Tuesday, February 1, 2011

Pictures From "The Little Grey Men"

I picked this book up years ago from a place called Yesterday's Warehouse (since closed), something of an old curiosity shop, dedicated mainly to books. I'd never seen or heard of The Little Grey Men before, but rather liked the style of the illustrations and the general set-up (gnomes having adventures in the countryside and their rare interactions with human civilisation), so I bought it, enjoyed it well enough, and put it on my shelf. Only a couple of days ago I decided to put a few choice pictures from it on the blog, and thought I'd do a little research on the book and its author.

I discovered that I was looking at the tip of an iceberg. The author, Denys Watkins-Pitchford, had written and illustrated some sixty books between 1937 and 1987. The Little Grey Men was published in 1942 and won the Carnegie Medal that year. Watkins-Pitchford, who only used his full name for credit as illustrator and preferred the short pseudonym of "BB" as an author, was author, illustrator, and 'countryman'; a sort of combination of naturalist, conservationist, and sportsman, and his books are renowned for their authentic detail. "BB" claimed that the inspiration for this book came from his actual sighting of a gnome when he was a small child. Whether he was serious or indulging in that sort of epic leg-pulling that is a certain element in English humor is unknown.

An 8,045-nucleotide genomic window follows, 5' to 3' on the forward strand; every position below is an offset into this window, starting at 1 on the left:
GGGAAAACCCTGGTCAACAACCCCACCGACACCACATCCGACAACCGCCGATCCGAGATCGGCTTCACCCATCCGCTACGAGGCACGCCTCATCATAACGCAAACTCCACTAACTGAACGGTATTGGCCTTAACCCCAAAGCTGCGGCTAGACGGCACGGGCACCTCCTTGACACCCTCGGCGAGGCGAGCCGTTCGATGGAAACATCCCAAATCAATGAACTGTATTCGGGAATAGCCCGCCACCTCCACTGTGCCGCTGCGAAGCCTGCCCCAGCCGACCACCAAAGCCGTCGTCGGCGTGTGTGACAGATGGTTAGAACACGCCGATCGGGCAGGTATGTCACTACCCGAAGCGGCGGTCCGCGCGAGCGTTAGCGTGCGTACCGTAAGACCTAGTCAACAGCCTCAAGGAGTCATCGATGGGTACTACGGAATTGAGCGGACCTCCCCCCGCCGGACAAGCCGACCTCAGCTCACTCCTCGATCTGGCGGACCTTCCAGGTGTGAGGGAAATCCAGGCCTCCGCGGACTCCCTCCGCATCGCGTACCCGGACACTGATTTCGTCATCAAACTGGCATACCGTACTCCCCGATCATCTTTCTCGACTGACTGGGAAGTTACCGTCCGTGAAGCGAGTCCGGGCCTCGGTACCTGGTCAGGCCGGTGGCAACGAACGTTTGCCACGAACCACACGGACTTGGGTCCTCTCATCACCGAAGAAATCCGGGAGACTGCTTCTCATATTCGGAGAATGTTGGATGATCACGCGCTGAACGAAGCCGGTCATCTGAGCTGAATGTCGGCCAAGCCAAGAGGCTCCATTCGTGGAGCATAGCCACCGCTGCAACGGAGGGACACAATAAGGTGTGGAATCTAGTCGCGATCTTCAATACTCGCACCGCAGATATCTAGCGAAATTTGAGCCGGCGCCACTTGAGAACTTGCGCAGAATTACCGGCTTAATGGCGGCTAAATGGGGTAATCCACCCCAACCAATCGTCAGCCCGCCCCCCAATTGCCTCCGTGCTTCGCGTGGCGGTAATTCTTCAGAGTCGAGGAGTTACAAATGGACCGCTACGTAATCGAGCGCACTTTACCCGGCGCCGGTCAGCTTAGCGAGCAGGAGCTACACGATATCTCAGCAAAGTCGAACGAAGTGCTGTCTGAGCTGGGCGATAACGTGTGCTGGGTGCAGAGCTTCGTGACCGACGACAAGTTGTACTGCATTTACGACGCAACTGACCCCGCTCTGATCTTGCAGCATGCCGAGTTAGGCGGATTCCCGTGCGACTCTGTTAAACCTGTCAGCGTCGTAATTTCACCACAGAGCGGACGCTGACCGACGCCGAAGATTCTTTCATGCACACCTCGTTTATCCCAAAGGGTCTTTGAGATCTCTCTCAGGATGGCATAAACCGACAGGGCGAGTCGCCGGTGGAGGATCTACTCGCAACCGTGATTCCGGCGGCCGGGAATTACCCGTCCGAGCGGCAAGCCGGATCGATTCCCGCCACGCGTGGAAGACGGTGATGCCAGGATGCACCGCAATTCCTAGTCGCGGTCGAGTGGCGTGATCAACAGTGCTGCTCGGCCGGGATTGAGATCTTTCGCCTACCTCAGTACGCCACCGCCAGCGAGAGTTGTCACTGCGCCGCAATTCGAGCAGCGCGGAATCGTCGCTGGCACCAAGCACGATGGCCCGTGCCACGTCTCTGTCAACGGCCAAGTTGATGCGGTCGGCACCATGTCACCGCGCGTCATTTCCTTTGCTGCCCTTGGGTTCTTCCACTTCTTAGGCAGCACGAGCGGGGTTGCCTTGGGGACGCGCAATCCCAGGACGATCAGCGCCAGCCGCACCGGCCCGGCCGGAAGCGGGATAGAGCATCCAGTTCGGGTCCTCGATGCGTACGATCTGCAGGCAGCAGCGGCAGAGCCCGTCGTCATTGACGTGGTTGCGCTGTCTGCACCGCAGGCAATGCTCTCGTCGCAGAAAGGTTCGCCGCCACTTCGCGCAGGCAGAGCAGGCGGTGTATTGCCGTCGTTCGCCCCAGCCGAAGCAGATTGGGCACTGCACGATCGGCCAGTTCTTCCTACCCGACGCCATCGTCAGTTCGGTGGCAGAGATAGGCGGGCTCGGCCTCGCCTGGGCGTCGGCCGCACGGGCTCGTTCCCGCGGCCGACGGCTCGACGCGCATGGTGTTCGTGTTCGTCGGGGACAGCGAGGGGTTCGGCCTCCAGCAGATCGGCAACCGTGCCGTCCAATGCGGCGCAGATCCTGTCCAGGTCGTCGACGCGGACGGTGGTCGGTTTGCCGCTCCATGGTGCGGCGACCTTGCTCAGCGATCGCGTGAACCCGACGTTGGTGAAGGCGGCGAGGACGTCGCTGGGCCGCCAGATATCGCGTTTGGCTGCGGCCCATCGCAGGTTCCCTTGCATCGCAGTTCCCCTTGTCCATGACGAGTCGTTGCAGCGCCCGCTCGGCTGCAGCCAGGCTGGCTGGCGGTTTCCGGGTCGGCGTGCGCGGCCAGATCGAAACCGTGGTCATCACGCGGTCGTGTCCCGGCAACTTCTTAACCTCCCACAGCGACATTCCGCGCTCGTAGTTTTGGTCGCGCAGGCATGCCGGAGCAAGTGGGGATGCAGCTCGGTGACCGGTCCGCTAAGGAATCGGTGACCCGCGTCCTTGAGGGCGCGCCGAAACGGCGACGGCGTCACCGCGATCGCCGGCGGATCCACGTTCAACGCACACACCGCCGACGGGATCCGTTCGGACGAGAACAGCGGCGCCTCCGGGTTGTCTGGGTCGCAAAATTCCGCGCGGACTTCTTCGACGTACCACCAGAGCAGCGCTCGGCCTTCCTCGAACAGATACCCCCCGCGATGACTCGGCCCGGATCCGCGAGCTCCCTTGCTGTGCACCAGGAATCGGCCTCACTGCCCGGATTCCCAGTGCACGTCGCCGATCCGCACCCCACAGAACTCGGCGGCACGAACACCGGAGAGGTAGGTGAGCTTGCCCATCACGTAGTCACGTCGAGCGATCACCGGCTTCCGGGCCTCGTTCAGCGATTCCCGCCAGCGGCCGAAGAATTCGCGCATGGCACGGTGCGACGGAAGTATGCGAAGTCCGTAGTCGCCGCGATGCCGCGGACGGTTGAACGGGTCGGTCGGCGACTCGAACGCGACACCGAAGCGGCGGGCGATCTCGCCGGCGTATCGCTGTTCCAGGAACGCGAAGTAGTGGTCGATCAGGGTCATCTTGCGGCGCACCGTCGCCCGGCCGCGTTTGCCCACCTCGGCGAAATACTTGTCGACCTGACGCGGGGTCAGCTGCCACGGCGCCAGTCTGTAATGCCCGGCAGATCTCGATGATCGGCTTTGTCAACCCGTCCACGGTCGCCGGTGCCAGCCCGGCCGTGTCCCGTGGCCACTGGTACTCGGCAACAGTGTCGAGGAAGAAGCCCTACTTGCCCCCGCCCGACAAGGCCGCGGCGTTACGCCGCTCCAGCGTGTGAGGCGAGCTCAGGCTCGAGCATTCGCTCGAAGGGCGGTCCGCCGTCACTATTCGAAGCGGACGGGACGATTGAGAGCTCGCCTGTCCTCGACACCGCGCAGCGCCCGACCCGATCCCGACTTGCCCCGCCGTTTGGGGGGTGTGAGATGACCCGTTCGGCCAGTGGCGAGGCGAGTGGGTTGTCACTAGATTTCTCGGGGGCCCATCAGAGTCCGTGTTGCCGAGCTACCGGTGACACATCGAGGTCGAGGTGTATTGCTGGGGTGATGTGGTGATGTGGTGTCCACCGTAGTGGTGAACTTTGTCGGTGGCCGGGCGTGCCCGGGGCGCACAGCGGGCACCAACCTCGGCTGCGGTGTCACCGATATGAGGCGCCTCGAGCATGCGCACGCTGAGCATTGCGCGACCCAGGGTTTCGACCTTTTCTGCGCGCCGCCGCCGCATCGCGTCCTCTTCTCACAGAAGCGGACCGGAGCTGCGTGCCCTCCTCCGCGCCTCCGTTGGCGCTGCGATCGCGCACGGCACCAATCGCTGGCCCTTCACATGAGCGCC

Watkins-Pitchford passed away in 1990, but not before publishing a sequel (Down The Bright Stream), becoming a Member of the Order of the British Empire, and seeing a ten -part series adapted from The Little Grey Men on British television, called Baldmoney, Sneezewort, Dodder and Cloudberry, named after the gnomes in his book. His numerous books are still popular in the UK, and there is a society dedicated to his works.

The Little Grey Men was the favorite book of Syd Barrett of Pink Floyd, and an excerpt was read from it at his funeral. Perhaps it was this inscription from all of "BB's" books, found by his father on a north country tombstone and now incised on his own memorial:

The wonder of the world

The beauty and the power,

The shapes of things,

Their colours, lights and shades,

These I saw.

Look ye also while life lasts.

1 comment:

AlanDP said...

Undoubtedly Barrett's inspiration for his song "The Gnome," from Piper at the Gates of Dawn. Wikipedia says Nigel Planer also did a version of it, in his character as Neil! I'll have to hunt that down.